[Python-ideas] Rough draft: Proposed format specifier for a thousands separator (discussion moved from python-dev)
eric at trueblade.com
Thu Mar 12 10:33:54 CET 2009
Thanks for doing this, Raymond.
I don't have any comments on the specific proposals, yet. I'm still
thinking it over. But here are a few comments.
Raymond Hettinger wrote:
You might want to mention the existing 'n' format type. I don't think
it's widely known. It handles the odd cases of locales that have odd
groupings, such as James Knight's example from India (1,00,00,00,000).
James: If you know the locale name for that, I'd like to know it. It
would be handy for testing.
floats are not terribly useful for 'n', however:
>>> format(1000000, 'n')
>>> format(1000000.111111, 'n')
>>> format(100000.111111, 'n')
> Proposal I (from Nick Coghlan]:
> A comma will be added to the format() specifier mini-language:
Could you add the existing PEP-3101 specifier, just so we know what
we're changing (and so that I don't have to look it up constantly!)?
(As an aside, I copied this from
http://docs.python.org/library/string.html#formatstrings, I just noticed
that PEP 3101 differs in the name of the width/minwidth field.)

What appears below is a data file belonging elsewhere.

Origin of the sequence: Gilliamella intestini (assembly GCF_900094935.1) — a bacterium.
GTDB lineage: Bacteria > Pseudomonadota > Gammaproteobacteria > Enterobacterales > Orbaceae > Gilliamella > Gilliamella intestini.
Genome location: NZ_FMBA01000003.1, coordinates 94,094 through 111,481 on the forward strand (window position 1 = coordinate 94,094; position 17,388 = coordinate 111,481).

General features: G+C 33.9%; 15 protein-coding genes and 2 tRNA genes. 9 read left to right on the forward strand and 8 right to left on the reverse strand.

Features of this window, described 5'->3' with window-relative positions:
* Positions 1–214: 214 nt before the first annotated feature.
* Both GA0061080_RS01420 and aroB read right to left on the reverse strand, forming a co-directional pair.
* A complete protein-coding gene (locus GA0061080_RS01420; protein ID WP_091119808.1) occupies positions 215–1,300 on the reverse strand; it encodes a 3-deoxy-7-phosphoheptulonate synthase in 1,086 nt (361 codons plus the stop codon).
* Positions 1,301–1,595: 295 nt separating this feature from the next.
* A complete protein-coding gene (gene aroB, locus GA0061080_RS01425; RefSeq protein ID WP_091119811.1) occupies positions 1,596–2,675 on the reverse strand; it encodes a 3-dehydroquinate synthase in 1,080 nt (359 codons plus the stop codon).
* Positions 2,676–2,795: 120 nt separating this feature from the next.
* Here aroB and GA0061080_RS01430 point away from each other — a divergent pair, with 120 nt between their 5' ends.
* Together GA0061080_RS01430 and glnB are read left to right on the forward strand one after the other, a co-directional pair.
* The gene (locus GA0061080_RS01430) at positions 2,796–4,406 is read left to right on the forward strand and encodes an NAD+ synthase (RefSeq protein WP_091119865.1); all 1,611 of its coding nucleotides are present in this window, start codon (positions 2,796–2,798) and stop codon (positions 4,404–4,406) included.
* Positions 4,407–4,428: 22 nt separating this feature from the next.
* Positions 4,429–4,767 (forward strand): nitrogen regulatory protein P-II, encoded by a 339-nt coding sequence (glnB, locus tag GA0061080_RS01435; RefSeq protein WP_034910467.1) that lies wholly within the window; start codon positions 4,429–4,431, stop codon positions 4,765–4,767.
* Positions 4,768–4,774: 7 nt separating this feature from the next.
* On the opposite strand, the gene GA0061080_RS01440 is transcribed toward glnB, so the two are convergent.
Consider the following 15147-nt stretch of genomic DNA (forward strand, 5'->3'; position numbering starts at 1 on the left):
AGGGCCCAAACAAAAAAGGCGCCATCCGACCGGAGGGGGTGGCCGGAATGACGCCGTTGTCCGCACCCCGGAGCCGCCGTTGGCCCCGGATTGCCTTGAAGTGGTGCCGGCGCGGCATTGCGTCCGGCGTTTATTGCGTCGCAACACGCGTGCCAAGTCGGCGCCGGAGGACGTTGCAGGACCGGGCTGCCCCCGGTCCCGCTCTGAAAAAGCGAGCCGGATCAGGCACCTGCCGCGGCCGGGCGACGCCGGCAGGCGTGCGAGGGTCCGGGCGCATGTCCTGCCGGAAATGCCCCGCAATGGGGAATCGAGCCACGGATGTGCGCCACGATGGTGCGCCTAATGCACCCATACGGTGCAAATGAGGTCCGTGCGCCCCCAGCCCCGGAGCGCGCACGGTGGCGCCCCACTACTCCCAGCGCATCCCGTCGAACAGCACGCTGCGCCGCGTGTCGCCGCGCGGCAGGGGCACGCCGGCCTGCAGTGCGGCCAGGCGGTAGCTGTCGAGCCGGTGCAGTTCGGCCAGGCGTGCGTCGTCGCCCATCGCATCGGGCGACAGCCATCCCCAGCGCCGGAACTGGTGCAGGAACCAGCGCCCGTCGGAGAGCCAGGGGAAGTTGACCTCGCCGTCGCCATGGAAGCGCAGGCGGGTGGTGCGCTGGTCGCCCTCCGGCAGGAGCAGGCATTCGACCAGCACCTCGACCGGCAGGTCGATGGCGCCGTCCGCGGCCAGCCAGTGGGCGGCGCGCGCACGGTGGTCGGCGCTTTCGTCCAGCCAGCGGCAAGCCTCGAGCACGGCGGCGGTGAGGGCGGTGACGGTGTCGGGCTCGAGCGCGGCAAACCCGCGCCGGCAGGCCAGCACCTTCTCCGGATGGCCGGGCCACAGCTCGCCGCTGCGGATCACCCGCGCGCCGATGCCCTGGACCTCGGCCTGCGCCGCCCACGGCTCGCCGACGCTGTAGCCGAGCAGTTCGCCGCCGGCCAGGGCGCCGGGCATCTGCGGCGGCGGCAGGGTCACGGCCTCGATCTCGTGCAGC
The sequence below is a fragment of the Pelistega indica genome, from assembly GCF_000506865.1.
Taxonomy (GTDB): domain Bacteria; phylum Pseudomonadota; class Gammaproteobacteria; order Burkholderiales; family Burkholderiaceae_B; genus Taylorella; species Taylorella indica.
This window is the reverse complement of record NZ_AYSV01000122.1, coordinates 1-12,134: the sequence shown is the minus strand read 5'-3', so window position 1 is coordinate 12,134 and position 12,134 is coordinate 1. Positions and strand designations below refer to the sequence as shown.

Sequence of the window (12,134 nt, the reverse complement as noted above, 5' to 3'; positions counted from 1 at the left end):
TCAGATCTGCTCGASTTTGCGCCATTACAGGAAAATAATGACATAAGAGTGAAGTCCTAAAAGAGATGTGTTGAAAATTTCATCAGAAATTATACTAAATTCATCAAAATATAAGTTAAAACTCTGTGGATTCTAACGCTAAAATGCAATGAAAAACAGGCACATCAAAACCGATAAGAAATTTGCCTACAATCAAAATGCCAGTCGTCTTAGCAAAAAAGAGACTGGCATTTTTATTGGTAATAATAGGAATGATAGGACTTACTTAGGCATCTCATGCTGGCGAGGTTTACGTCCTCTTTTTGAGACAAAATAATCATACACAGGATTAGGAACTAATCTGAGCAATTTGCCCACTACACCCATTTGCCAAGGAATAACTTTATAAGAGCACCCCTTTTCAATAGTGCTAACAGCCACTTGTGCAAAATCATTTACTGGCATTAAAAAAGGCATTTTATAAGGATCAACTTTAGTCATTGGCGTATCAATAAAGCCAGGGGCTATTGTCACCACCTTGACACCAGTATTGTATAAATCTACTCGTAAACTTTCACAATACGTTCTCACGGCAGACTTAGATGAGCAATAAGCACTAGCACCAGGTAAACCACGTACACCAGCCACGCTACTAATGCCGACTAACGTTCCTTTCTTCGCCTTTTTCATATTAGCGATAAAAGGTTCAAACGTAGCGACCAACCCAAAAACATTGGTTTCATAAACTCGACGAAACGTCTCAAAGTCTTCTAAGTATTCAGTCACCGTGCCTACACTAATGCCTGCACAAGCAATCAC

> for hundreds or ten-thousands), but iIt comes at the expense of
> Also, it makes it
> more challenging to write custom __format__ methods that follow the
> format specification mini-language.
For this exact reason, I've always wanted to add a method somewhere that
parses the mini-language. The code exists in the C implementation, it
would just need to be exposed, probably returning a namedtuple with the
> For the locale module, just the "T" is necessary in a formatting string
> since the tool already has procedures for figuring out the actual
> separators from the local context.
Is this needed at all? That is, having just the "T"? How is this
different from using type=n? Having asked the question, I guess the
answer is it lets you use it with the more useful float type=f.
> Comments and suggestions are welcome but I draw the line at Mayan
> numbering conventions ;-)
That's only a problem until December 21, 2012 anyway!
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